Terry Glavin’s passion is at least equal to Alexander’s and is the main feature of Come from the Shadows. Glavin is a British Columbia–based author, journalist and commentator who is also a founding member of the Canada-Afghanistan Solidarity Committee, an advocacy group that supports “international and Canadian intervention in Afghanistan with the aim of ending the violence of all illegal armed groups, alleviating poverty, and supporting Afghan struggles for democracy, peace, justice, and stability.” Glavin, whose work over the years covers an eclectic range of topics from the environment to aboriginal culture on the B.C. coast, came to the Afghan issue through his friendship with Abdul Rahim Parwani, an Afghan immigrant in Vancouver, and other émigrés who were “perplexed by the masses of white people staging demonstrations to demand that Canada pull its soldiers from Afghanistan.”
Unlike Alexander, Glavin makes no effort to provide strategic analysis. Instead, his intent is to counter the stereotypical views of Afghanistan that have become embedded in the western psyche over the past decade. At the same time he uses the book to discredit the left’s critique of the Afghan intervention, even though he self-identifies as of “the Left.” His main approach is to contrast the image of Afghanistan perpetuated by the media (“Absurdistan”) to the reality of the country and the Afghans he encountered in his travels.
Glavin sets up this construct early in the book when he contrasts the mythical Absurdistan of suicide bombers, terrorists and crooks with his perceived reality of a bustling, anarchic and thriving Kabul. Although Glavin is at times overly exuberant about the future of Afghanistan (“Kabul was the capital of a country fast becoming the bright spot of Central Asia”), the literary device of Absurdistan works well. It allows him to present the reader with an alternative view to that generally presented by the mainstream media and, at the same time, to criticize the most absurd aspects of the international intervention.
Throughout the book Glavin gives voice to a wide range of Afghans. From taxi drivers to teachers to politicians, he demonstrates that, for the most part, Afghans want the same things that we do—peace, order, good government and a modicum of economic prosperity. Fawzia Koofi, a young, widowed member of Parliament from the remote northern province of Badakhshan, is one of the most effective advocates for democratization and women’s rights. She contends that there is “a lack of proper communication in your country about Afghanistan. They don’t see all the good progresses. For me, the hope is for the younger generation.” The author of Letters to My Daughters: A Memoir, a moving personal story told in the context of the historical turmoil of the last three decades, Koofi has used her role in Parliament to work for the future of her country. Others, like the 38-year-old anti-poverty activist Mahboob Shah take a “bottom-up” approach by working with individual refugee families. Shah defines his approach in the most simple of terms: “I just do what I can do.” For Glavin, Shah and Koofi represent the real Afghanistan. Their conviction convinces him that commentators like Alexander Cockburn who reinforce the myth that Afghanistan is “nothing but mountains filled with barbarous ethnics with views as medieval as their muskets” are simply wrong.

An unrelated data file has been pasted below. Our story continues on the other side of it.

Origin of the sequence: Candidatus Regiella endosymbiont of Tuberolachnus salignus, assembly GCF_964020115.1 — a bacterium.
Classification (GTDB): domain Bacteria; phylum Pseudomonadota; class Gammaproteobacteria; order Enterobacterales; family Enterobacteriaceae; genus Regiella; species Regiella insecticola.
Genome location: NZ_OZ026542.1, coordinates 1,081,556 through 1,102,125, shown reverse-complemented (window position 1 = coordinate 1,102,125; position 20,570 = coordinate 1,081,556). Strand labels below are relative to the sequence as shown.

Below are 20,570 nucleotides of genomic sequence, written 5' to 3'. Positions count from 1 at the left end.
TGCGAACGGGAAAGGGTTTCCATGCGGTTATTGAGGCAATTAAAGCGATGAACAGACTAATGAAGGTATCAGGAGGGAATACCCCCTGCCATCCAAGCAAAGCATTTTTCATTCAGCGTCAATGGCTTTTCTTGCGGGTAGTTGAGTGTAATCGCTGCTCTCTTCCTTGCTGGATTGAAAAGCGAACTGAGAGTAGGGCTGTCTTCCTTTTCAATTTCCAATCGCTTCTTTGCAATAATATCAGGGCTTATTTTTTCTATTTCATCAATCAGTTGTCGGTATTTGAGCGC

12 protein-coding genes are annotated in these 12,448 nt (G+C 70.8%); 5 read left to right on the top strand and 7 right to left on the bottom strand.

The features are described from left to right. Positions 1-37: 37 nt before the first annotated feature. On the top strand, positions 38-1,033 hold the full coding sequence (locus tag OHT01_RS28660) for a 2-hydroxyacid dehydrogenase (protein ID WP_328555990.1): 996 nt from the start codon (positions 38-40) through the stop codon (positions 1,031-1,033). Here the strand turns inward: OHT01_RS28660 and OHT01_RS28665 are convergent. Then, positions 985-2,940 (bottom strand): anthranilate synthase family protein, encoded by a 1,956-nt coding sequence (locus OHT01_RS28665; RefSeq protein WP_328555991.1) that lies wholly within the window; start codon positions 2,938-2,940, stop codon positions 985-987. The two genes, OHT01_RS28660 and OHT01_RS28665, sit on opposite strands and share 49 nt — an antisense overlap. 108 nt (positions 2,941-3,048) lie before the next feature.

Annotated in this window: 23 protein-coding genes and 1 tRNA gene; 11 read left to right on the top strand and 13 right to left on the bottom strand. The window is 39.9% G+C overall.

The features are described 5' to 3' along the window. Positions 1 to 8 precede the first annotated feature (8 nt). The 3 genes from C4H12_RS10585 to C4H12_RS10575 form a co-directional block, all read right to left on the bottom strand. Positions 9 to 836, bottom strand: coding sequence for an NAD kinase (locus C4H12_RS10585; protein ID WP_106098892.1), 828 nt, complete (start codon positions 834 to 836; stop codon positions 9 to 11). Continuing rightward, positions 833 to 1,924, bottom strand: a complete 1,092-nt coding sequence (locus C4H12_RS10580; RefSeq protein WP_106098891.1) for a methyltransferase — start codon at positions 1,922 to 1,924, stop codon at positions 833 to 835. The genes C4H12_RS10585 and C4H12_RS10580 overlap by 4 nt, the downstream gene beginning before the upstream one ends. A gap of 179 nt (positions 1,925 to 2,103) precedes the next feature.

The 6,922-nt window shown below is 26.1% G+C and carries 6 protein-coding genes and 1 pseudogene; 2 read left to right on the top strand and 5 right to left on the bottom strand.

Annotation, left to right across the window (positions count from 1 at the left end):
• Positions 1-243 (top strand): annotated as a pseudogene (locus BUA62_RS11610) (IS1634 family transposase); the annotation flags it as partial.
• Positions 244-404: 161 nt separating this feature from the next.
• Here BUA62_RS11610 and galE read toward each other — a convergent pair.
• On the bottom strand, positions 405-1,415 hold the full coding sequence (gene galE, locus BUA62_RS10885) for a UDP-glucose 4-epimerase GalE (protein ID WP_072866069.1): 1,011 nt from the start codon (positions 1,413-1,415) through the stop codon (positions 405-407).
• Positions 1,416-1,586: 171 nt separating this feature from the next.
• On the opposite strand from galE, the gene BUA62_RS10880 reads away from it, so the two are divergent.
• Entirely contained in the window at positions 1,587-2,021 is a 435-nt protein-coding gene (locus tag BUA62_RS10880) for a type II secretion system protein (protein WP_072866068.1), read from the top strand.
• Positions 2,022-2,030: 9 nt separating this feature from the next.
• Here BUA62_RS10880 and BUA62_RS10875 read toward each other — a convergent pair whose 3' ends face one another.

The most difficult parts of Come from the Shadows are Glavin’s occasional (but long) sidebars that excoriate the left in western democracies and the media. Clearly intended to place the anti-war movement on the wrong side of history, these tend to make the story about us, as opposed to the Afghans who will either prosper or suffer because of our intervention. Regardless of the merits of his views, the tone of this critique detracts from Glavin’s otherwise excellent articulation of Afghan voices and views, and will likely confuse the reader who has not been immersed in the details of the Afghan mission over the last decade.
Nonetheless, Glavin’s demolition of the prevailing wisdom and mythology that surround Afghanistan and Afghans makes Come from the Shadows worth reading. It is well written and his language is clear, simple and blunt throughout the book. He wears his heart on his sleeve and he pulls no punches in assigning the blame for a decade’s worth of incoherent and ineffective effort at the door of western politicians, their lack of strong leadership and the absence of the political will and courage to do what is really necessary. Having spent five Canada Days in Afghanistan since 2005, I am convinced by his argument, even if I do not agree with all of the detail in this important contribution to the ongoing Afghan debate.
Chris Alexander and Terry Glavin both love Afghanistan. It shows in their writing. At the same time, they are clear-eyed enough to understand how difficult the last decade has been and the uncertain future that Afghans continue to face. Unlike most politicians and commentators who have no Afghan experience, Alexander and Glavin also understand that the decade-long international mission should have been about Afghans and not, as was the case, about domestic American, Canadian, British or Dutch politics. Neither book is the authoritative history of ten years of intervention, but both make an important contribution to our understanding of a place that I too have come to love.